Homeowners associations often get a lot of bad press. This may not be fair, but if you are in a dispute with your HOA in Florida, you may have a lot of negative things to say yourself. Arguing with the HOA makes for a hostile living environment. It can make enjoying your home difficult until you reach a resolution.

It is important that during a dispute with your HOA, you make sure to always take the higher ground and make good decisions so that after this property dispute is over, you do not have lasting negative effects. U.S. News and World Report explains that approaching the situation with an HOA in a businesslike manner can make a world of difference. Here are three tips to help you do that.

  1. Ask for clarification

It is wise to seek clarification on any written notice you get, particularly if it is unclear. Have a meeting face to face with the board so you can ask questions and get evidence to support the claim. This also gives you an opportunity to have your voice heard.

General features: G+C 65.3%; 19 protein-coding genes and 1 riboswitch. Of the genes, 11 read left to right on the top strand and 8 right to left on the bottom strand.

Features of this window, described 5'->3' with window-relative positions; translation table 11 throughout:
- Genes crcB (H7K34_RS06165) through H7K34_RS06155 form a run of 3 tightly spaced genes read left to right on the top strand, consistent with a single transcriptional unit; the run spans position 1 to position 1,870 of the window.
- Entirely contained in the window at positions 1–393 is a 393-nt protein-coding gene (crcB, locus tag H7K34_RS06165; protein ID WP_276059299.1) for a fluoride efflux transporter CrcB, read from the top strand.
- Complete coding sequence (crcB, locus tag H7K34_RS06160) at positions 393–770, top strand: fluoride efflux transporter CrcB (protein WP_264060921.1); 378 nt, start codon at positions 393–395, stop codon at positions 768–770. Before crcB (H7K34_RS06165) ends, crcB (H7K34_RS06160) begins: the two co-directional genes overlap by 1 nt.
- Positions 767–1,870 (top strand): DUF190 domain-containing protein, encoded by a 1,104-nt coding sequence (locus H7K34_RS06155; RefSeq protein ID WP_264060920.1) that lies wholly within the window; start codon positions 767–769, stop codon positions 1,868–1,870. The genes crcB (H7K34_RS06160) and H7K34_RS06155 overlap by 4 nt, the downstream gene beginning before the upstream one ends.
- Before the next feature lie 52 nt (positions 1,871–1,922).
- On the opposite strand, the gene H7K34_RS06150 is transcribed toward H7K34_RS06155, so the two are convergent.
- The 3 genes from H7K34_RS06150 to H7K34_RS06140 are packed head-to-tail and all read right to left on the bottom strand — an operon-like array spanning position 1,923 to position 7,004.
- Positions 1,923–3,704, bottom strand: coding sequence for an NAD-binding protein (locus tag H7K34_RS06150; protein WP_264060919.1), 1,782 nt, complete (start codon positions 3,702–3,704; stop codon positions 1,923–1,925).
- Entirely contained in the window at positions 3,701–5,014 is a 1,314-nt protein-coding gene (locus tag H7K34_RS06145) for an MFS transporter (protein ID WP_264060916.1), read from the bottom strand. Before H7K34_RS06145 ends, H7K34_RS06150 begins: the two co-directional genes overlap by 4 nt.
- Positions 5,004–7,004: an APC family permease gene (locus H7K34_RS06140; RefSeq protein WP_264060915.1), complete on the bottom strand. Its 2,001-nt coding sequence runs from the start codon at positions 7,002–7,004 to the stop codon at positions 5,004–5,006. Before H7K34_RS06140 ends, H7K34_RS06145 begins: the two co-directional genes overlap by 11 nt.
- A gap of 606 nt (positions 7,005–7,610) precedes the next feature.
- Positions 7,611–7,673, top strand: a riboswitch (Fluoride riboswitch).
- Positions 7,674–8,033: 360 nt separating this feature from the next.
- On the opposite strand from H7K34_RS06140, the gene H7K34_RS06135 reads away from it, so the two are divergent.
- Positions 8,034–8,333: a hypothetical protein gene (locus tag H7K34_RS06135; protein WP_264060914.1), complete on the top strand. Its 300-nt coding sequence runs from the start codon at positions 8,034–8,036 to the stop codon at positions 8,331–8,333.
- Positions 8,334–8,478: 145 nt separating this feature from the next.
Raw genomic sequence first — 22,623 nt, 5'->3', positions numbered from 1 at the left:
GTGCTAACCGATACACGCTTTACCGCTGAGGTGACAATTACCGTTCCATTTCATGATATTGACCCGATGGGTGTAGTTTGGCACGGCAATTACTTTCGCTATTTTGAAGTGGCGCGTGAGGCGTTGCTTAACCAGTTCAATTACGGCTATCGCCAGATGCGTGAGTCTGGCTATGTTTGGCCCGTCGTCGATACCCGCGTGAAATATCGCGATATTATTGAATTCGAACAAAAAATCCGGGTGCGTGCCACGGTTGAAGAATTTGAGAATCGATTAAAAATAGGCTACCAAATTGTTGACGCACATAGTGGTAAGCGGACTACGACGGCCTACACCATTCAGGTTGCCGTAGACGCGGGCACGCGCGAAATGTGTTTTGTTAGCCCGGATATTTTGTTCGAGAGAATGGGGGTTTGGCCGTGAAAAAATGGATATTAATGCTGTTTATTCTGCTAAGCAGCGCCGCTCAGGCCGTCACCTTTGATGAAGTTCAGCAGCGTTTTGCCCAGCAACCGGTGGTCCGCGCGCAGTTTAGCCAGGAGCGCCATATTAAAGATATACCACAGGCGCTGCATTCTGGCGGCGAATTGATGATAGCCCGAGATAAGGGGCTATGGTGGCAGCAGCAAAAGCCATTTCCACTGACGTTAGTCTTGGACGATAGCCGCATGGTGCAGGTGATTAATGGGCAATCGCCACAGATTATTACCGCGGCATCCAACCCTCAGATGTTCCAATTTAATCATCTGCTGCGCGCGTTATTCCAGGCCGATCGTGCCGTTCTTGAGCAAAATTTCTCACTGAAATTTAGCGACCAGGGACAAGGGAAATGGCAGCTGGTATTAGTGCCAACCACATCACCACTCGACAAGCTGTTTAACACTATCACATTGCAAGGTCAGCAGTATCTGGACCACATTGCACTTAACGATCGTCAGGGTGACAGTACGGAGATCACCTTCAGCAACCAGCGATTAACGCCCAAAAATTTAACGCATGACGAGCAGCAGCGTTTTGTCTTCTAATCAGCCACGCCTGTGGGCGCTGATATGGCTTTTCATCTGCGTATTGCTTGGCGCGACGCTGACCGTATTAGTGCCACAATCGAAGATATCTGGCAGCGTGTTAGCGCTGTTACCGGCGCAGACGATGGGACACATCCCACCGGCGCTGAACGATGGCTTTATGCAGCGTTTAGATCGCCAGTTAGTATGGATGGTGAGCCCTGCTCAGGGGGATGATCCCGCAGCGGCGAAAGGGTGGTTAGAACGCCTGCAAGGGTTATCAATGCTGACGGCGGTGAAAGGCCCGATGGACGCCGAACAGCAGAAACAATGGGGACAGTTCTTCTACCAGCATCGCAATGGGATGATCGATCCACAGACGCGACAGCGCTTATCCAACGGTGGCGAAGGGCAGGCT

1. Make sure you understand the rules

Know your HOA rules. You should not argue over something that is a clear violation. After all, you agreed to the rules when you moved in or when the community adopted the HOA, so you have to follow them. A thorough understanding of your HOA rules will help you avoid conflict with your neighbors and give you confidence in the decisions you make about your property.

  1. Be willing to compromise

The chances are that if you are breaking a rule, or even stretching one, you will not get to have things your way in the end. So, offer a compromise. Be willing to negotiate and give a little.

Dealing with your HOA does not have to be an all-out war. In fact, it should not be. The association wields significant power over you and your property, so it is wise to make an effort to get along and maintain a peaceful relationship.

Sometimes disputes are inevitable when an HOA refuses to compromise or violates its own rules. If you have questions about your rights in a disagreement with an HOA, it is wise to speak with a lawyer. A knowledgeable real estate attorney can advise you of your rights and advocate for your interests.